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Feb-20-2012 20:09printcomments

Morocco: Rescind ban on Le Nouvel Observateur and Le Pèlerin

Salem-News.com Eye on the World Report.

French newspapers banned in Morocco
Le Nouvel Observateur and Le Pèlerin
Courtesy: rue20.com

(SAYDABAD, Bangladesh) - The banning of the French weeklies, Le Nouvel Observateur and Le Pèlerin, violates the right of Moroccans to read – or not to read — publications of their choosing. This comes only months after the approval of a new constitution enshrining the right of freedom of expression and press freedom...

Our goal with Eye on the World is to illustrate and highlight politically oriented problems and tragedies that traditional media channels don't have time or interest in covering.

The world has its own set of laws that were agreed upon by the ruling nations in 1948, and many people are not aware of this simple fact. At the root of the concept of world citizenry itself, is the United Nations Universal Declaration of Human Rights, an overriding and supreme law that ensures many essential human rights that governments today fail to observe. Also central to any hope of human success, is the understanding of the human hierarchy of needs, as defined by Abraham Maslow- more information on this at the conclusion of this entry. We must use the Internet as a tool of justice at every junction, and we need to assist all human beings, everywhere, and not allow cultural, racial or religious preferences as determiners.

In this appeal from William Gomes, we are struck by the contrast between this banning of French newspapers, and new legislation that guarantees press freedom in Morocco. There are few things in the world more important than freedom of speech and freedom of expression.

Here is the letter that was sent to Mustapha Khalfi, Minister of Communication, in Rabat, Morocco, by William Nicholas Gomes, on the Website, William’s Desk

February 20, 2012
Mustapha Khalfi
Minister of Communication
Rabat, Morocco

Re: Morocco: Rescind ban on Le Nouvel Observateur and Le Pèlerin

Dear Mr. Khalfi,

I am addressing to you this public letter to protest your decision on February 3 to ban issues of two French weeklies, Le Nouvel Observateur and Le Pèlerin, on the grounds that the former contains a pictorial representation of God and the latter a representation of the Prophet Muhammad.

The February 2, 2012 issue of the Nouvel Observateur contains an image taken from the animated film Persepolis showing the heroine talking to God depicted as a white-bearded man. Le Pèlerin’s special issue entitled “50 Keys for Understanding Islam” reproduced several Turkish and Persian miniature paintings from the 16th – 18th centuries showing Muhammad with his face hidden.

I am particularly struck to read the statements attributed to you in news reports of February 3, that:

This issue of Le Nouvel Observateur was banned because it contains a representation of God, something that Moroccan law does not allow. This decision has nothing to do with freedom of expression. The magazine can be distributed if it removes the drawing representing God. There is a decision by the United Nations that prohibits any infliction of harm on religions. The ministry is preparing a program to communicate with French editors in order to avoid such counter-productive incidents.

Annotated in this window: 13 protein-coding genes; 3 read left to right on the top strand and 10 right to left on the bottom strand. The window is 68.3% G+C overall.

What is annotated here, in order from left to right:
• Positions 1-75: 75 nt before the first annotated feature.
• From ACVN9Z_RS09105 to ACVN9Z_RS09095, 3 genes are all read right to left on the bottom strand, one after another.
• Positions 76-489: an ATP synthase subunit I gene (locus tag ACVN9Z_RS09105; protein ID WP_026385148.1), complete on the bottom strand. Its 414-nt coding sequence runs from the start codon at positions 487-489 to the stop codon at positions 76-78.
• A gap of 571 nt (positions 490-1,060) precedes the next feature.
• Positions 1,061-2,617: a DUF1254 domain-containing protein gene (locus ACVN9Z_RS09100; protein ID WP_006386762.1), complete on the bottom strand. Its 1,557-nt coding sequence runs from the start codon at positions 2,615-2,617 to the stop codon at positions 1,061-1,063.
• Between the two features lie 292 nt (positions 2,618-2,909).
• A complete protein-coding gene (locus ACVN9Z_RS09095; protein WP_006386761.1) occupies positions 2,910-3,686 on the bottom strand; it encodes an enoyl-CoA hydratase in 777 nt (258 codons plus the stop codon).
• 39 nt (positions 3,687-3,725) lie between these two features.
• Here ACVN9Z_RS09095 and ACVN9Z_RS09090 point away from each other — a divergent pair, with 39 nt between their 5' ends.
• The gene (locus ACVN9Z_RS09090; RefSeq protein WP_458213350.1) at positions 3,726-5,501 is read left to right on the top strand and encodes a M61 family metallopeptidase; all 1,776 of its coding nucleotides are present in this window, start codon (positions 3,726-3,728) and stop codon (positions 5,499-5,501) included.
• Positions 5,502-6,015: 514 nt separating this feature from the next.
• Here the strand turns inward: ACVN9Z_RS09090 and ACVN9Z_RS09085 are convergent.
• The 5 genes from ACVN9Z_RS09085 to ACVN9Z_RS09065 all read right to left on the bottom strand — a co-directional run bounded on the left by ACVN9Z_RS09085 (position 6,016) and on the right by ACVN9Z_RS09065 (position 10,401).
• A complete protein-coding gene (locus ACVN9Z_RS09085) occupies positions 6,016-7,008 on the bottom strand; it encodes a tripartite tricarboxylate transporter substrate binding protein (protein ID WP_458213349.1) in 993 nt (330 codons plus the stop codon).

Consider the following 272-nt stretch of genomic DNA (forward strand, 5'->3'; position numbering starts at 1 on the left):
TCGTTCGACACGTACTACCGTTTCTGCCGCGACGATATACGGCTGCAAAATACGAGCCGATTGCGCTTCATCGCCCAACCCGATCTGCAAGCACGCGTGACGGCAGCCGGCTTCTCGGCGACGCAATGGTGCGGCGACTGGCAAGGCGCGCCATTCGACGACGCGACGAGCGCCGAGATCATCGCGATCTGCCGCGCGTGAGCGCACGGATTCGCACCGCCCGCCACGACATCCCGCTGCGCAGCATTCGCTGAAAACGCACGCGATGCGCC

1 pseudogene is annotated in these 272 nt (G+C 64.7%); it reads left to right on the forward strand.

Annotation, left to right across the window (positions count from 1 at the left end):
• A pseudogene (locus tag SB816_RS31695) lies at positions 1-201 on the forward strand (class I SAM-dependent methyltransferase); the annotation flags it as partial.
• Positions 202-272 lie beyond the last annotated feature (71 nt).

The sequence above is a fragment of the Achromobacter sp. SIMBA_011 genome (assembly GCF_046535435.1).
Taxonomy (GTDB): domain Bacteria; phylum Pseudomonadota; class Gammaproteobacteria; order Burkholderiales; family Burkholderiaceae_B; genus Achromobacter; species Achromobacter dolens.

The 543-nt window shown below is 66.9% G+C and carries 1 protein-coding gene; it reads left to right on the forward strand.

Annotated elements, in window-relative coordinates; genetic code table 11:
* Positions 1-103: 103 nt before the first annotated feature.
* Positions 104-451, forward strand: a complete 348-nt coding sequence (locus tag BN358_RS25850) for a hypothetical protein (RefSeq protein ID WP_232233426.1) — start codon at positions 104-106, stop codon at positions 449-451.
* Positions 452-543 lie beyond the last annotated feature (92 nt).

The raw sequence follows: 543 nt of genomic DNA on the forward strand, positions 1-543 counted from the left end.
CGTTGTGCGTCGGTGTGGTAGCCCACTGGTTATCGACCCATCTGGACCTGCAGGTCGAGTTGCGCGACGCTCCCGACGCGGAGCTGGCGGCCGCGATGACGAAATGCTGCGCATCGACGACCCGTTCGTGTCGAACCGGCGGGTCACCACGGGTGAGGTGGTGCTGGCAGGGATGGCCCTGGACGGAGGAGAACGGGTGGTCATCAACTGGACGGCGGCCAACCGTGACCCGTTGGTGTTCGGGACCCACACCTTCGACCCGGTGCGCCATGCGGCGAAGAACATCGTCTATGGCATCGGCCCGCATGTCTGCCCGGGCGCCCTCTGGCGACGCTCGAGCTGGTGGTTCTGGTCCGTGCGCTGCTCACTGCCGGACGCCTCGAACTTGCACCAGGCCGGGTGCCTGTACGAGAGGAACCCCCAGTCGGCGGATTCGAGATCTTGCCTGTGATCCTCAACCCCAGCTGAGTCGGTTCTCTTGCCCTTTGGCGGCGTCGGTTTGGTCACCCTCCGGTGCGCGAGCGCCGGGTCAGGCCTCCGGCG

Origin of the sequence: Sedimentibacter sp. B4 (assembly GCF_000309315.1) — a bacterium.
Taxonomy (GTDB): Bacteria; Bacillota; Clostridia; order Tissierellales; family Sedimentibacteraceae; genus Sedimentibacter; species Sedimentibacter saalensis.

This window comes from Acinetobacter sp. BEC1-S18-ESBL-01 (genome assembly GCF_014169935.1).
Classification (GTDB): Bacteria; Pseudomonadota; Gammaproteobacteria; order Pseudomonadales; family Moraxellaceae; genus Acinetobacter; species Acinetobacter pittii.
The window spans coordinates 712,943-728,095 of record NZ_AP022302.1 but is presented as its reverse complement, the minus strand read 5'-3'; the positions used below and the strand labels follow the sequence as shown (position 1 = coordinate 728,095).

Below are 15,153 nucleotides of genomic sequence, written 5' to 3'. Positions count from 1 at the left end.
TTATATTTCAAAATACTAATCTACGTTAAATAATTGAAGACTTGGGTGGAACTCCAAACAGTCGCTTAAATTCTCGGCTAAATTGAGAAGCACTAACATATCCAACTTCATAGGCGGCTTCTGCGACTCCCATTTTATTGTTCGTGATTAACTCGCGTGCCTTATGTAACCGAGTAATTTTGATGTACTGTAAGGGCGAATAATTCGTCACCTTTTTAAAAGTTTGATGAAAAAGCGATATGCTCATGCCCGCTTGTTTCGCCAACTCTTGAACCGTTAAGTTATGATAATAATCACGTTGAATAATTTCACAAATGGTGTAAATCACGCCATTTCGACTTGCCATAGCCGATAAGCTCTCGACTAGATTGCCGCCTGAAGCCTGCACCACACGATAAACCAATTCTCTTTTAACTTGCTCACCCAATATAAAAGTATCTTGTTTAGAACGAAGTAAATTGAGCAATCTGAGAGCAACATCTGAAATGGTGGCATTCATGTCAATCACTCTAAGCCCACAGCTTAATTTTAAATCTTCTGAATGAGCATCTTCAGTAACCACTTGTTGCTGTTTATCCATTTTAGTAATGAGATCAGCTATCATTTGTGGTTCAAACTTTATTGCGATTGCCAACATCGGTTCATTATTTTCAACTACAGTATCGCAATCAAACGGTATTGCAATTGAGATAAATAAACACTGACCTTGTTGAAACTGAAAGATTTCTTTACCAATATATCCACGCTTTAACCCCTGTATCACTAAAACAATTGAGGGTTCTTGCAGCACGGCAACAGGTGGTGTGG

In fact, representations of such images are very much a matter of free expression; moreover, the assertion that the U.N. “prohibits any infliction of harm on religions” completely misrepresents the narrow restrictions on speech that international law permits.

The key articulation of to the right to freedom of expression in international law is found in the International Convenant on Civil and Political Rights, which Morocco has ratified. Article 19(2) states:

Everyone shall have the right to freedom of expression; this right shall include freedom to seek, receive and impart information and ideas of all kinds, regardless of frontiers, either orally, in writing or in print, in the form of art, or through any other media of his choice.

Article 19(3) recognizes that this right may be subject to certain restrictions; for example, Article 20(2) prohibits “any advocacy of national, racial or religious hatred that constitutes incitement to discrimination, hostility or violence.”

While some Muslims may take offense at any pictorial representations of God or Muhammad, the publication of such images hardly constitute “incitement to discrimination, hostility or violence” – the standard set forth by article 20.

The U.N. Human Rights Committee’s General Comment on article 20, as well as other authoritative jurisprudence on the ICCPR, makes clear that restricting expression on article 20 grounds may be done only on grounds that are narrow and set forth in law.

The Committee, in its General Comment on ICCPR’s article 19, wrote in 2011 that the fact that a speech act might offend some members of a religious group does not meet these conditions:

Prohibitions of displays of lack of respect for a religion or other belief system, including blasphemy laws, are incompatible with the Covenant, except in the specific circumstances envisaged in article 20, paragraph 2, of the Covenant.